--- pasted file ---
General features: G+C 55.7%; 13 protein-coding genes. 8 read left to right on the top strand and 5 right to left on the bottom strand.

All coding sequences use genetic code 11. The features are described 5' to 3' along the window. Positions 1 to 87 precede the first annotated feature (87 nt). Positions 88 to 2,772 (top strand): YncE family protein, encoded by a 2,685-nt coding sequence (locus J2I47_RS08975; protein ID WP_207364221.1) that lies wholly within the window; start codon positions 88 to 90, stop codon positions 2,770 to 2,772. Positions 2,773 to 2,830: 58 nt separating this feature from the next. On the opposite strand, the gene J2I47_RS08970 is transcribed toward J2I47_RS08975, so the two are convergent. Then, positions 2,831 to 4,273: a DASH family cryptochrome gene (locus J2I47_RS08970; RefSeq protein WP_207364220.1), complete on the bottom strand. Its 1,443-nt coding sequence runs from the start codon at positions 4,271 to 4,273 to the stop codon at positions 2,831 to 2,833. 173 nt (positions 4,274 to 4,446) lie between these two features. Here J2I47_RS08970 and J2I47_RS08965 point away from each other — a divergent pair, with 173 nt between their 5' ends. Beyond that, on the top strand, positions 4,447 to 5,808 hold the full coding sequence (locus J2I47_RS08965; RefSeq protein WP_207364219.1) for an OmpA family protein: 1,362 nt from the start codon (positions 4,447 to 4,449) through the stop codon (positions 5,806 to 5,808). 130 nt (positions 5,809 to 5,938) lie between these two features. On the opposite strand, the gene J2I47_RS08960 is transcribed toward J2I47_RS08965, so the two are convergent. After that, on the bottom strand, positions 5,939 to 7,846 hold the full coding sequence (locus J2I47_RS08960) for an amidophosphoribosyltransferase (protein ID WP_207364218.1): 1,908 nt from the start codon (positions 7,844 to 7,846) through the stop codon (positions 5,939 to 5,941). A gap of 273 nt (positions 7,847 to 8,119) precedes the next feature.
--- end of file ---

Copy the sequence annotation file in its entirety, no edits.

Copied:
General features: G+C 55.7%; 13 protein-coding genes. 8 read left to right on the top strand and 5 right to left on the bottom strand.

All coding sequences use genetic code 11. The features are described 5' to 3' along the window. Positions 1 to 87 precede the first annotated feature (87 nt). Positions 88 to 2,772 (top strand): YncE family protein, encoded by a 2,685-nt coding sequence (locus J2I47_RS08975; protein ID WP_207364221.1) that lies wholly within the window; start codon positions 88 to 90, stop codon positions 2,770 to 2,772. Positions 2,773 to 2,830: 58 nt separating this feature from the next. On the opposite strand, the gene J2I47_RS08970 is transcribed toward J2I47_RS08975, so the two are convergent. Then, positions 2,831 to 4,273: a DASH family cryptochrome gene (locus J2I47_RS08970; RefSeq protein WP_207364220.1), complete on the bottom strand. Its 1,443-nt coding sequence runs from the start codon at positions 4,271 to 4,273 to the stop codon at positions 2,831 to 2,833. 173 nt (positions 4,274 to 4,446) lie between these two features. Here J2I47_RS08970 and J2I47_RS08965 point away from each other — a divergent pair, with 173 nt between their 5' ends. Beyond that, on the top strand, positions 4,447 to 5,808 hold the full coding sequence (locus J2I47_RS08965; RefSeq protein WP_207364219.1) for an OmpA family protein: 1,362 nt from the start codon (positions 4,447 to 4,449) through the stop codon (positions 5,806 to 5,808). 130 nt (positions 5,809 to 5,938) lie between these two features. On the opposite strand, the gene J2I47_RS08960 is transcribed toward J2I47_RS08965, so the two are convergent. After that, on the bottom strand, positions 5,939 to 7,846 hold the full coding sequence (locus J2I47_RS08960) for an amidophosphoribosyltransferase (protein ID WP_207364218.1): 1,908 nt from the start codon (positions 7,844 to 7,846) through the stop codon (positions 5,939 to 5,941). A gap of 273 nt (positions 7,847 to 8,119) precedes the next feature.